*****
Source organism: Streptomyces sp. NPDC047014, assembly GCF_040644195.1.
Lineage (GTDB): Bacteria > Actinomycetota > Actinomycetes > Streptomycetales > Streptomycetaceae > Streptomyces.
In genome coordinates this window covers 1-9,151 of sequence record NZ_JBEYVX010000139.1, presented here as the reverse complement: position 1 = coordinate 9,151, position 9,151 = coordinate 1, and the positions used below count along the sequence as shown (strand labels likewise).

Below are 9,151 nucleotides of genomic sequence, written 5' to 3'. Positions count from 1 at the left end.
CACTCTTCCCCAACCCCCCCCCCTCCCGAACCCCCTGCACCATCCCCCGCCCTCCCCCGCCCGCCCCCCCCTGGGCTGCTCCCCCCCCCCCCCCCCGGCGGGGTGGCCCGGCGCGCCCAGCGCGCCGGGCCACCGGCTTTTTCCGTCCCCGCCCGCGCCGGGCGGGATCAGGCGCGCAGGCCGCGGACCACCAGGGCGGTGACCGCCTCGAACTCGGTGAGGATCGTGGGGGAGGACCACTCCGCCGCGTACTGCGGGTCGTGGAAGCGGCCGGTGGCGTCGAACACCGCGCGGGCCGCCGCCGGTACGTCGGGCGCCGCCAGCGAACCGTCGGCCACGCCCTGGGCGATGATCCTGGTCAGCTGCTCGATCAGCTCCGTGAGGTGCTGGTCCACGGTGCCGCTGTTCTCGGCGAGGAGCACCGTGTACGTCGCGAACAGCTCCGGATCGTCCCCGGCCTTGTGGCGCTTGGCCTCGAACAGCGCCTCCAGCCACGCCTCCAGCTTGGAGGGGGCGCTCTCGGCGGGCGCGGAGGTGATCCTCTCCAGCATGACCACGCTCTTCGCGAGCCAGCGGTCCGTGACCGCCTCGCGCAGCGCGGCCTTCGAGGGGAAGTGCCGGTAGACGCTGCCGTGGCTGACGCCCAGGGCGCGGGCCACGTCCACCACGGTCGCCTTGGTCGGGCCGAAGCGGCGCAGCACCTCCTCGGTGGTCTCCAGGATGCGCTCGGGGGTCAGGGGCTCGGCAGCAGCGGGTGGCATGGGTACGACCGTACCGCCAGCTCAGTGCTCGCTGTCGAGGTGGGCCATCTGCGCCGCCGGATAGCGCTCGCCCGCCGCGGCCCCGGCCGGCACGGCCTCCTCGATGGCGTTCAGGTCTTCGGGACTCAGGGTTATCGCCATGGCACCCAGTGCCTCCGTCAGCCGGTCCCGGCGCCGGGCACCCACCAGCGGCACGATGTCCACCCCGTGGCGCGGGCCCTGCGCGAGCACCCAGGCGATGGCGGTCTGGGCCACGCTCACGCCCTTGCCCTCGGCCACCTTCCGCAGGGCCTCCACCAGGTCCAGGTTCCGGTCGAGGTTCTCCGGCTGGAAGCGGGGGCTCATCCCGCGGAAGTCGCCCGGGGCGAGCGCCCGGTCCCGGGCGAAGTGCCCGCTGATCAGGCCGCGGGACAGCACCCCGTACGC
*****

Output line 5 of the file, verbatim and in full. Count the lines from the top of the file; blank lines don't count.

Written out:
CACTCTTCCCCAACCCCCCCCCCTCCCGAACCCCCTGCACCATCCCCCGCCCTCCCCCGCCCGCCCCCCCCTGGGCTGCTCCCCCCCCCCCCCCCCGGCGGGGTGGCCCGGCGCGCCCAGCGCGCCGGGCCACCGGCTTTTTCCGTCCCCGCCCGCGCCGGGCGGGATCAGGCGCGCAGGCCGCGGACCACCAGGGCGGTGACCGCCTCGAACTCGGTGAGGATCGTGGGGGAGGACCACTCCGCCGCGTACTGCGGGTCGTGGAAGCGGCCGGTGGCGTCGAACACCGCGCGGGCCGCCGCCGGTACGTCGGGCGCCGCCAGCGAACCGTCGGCCACGCCCTGGGCGATGATCCTGGTCAGCTGCTCGATCAGCTCCGTGAGGTGCTGGTCCACGGTGCCGCTGTTCTCGGCGAGGAGCACCGTGTACGTCGCGAACAGCTCCGGATCGTCCCCGGCCTTGTGGCGCTTGGCCTCGAACAGCGCCTCCAGCCACGCCTCCAGCTTGGAGGGGGCGCTCTCGGCGGGCGCGGAGGTGATCCTCTCCAGCATGACCACGCTCTTCGCGAGCCAGCGGTCCGTGACCGCCTCGCGCAGCGCGGCCTTCGAGGGGAAGTGCCGGTAGACGCTGCCGTGGCTGACGCCCAGGGCGCGGGCCACGTCCACCACGGTCGCCTTGGTCGGGCCGAAGCGGCGCAGCACCTCCTCGGTGGTCTCCAGGATGCGCTCGGGGGTCAGGGGCTCGGCAGCAGCGGGTGGCATGGGTACGACCGTACCGCCAGCTCAGTGCTCGCTGTCGAGGTGGGCCATCTGCGCCGCCGGATAGCGCTCGCCCGCCGCGGCCCCGGCCGGCACGGCCTCCTCGATGGCGTTCAGGTCTTCGGGACTCAGGGTTATCGCCATGGCACCCAGTGCCTCCGTCAGCCGGTCCCGGCGCCGGGCACCCACCAGCGGCACGATGTCCACCCCGTGGCGCGGGCCCTGCGCGAGCACCCAGGCGATGGCGGTCTGGGCCACGCTCACGCCCTTGCCCTCGGCCACCTTCCGCAGGGCCTCCACCAGGTCCAGGTTCCGGTCGAGGTTCTCCGGCTGGAAGCGGGGGCTCATCCCGCGGAAGTCGCCCGGGGCGAGCGCCCGGTCCCGGGCGAAGTGCCCGCTGATCAGGCCGCGGGACAGCACCCCGTACGC